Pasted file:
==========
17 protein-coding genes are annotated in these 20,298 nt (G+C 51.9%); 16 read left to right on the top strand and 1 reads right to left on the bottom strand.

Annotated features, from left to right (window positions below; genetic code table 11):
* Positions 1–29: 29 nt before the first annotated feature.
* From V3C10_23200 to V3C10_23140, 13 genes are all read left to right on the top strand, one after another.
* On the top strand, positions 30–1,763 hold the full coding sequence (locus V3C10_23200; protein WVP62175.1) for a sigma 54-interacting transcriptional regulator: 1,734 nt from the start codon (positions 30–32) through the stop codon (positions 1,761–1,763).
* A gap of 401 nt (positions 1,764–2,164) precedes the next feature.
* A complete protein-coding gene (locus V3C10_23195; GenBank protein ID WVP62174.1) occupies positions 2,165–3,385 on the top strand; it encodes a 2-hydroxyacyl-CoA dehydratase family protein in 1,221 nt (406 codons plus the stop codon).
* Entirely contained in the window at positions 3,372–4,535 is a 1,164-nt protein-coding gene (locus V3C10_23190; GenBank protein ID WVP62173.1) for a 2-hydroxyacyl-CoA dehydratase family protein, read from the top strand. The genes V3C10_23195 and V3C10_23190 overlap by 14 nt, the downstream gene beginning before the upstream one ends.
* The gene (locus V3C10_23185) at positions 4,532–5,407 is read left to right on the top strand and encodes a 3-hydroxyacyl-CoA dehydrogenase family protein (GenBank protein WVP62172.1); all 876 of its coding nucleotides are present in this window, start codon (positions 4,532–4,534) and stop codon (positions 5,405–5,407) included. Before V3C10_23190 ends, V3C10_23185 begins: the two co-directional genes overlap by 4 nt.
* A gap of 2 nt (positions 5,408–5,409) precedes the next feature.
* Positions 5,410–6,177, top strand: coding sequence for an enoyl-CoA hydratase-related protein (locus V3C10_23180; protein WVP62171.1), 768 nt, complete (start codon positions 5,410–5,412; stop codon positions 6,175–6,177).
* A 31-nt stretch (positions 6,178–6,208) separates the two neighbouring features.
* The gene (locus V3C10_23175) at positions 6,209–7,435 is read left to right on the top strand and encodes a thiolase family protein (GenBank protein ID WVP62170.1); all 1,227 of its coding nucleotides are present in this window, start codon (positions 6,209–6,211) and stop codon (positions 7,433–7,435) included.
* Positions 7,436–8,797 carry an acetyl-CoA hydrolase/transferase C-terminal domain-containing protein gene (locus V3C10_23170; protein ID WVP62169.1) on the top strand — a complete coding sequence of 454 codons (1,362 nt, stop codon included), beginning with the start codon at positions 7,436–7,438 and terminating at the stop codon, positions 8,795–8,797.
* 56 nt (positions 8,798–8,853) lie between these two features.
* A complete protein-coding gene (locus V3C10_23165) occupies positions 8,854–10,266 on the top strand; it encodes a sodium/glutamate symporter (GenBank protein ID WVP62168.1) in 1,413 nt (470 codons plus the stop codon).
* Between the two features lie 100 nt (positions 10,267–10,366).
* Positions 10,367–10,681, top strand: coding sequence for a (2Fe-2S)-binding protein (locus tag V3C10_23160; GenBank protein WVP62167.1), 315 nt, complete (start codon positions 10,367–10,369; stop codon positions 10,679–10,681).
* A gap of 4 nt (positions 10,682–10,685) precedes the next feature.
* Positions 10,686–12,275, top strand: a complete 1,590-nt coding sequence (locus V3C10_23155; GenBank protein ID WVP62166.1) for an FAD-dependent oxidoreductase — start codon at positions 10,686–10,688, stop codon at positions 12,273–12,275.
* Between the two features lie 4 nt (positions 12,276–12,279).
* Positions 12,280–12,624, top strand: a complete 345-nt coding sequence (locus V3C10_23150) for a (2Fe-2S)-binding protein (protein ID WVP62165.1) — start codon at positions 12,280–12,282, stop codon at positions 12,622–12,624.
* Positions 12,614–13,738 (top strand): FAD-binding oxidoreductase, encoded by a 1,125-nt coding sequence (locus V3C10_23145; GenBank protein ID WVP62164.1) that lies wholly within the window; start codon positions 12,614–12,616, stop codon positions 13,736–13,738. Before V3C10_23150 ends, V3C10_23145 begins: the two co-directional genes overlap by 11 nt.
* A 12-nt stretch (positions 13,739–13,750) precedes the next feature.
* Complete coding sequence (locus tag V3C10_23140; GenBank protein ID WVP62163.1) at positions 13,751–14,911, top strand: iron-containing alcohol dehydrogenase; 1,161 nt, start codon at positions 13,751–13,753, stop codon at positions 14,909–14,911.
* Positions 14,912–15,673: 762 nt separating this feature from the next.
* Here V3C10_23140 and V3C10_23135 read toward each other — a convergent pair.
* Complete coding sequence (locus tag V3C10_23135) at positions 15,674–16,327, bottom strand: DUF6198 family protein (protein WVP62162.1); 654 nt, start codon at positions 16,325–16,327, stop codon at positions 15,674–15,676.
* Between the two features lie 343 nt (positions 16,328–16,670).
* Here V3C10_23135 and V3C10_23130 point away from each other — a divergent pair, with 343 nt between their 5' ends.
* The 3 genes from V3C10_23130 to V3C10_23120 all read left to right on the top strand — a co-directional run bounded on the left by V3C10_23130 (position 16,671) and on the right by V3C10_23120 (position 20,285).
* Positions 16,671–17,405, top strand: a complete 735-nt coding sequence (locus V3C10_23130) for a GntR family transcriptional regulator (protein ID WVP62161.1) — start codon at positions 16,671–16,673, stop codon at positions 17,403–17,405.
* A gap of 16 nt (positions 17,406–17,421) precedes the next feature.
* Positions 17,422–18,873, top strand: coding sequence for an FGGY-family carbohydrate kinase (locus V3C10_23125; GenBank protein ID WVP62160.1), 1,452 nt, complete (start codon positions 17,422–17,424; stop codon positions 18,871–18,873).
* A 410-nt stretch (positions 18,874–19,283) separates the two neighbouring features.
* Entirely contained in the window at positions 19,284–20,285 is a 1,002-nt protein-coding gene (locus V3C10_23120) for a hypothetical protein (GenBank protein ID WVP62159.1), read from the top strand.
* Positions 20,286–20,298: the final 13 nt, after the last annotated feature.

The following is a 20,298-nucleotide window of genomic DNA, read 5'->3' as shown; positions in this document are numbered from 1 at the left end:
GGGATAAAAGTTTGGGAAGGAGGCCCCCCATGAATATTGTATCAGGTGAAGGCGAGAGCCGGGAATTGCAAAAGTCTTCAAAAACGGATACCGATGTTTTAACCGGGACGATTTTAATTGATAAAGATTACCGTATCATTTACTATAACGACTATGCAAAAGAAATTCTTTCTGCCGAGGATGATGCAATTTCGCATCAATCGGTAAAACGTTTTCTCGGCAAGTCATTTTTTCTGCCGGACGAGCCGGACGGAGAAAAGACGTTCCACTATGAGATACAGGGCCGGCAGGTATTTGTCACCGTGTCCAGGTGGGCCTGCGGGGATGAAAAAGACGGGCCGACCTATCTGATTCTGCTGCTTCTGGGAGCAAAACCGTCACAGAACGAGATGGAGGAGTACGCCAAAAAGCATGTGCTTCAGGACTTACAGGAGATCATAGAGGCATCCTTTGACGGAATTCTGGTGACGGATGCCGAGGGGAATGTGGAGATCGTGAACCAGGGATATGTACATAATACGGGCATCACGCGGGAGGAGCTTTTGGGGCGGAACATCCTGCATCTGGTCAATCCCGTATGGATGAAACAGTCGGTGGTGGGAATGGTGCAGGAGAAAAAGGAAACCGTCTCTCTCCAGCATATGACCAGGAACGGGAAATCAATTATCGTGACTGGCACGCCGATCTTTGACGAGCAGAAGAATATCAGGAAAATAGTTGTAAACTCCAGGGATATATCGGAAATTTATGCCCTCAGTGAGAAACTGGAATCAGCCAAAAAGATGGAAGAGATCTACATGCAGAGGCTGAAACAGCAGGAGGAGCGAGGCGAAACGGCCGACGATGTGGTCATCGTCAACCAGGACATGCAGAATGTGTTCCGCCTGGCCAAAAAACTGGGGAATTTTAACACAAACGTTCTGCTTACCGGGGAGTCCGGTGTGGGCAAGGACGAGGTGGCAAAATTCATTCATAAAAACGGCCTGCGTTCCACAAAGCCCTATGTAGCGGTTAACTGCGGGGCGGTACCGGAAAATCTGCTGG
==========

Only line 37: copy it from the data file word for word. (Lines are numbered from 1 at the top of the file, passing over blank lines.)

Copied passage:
* Positions 20,286–20,298: the final 13 nt, after the last annotated feature.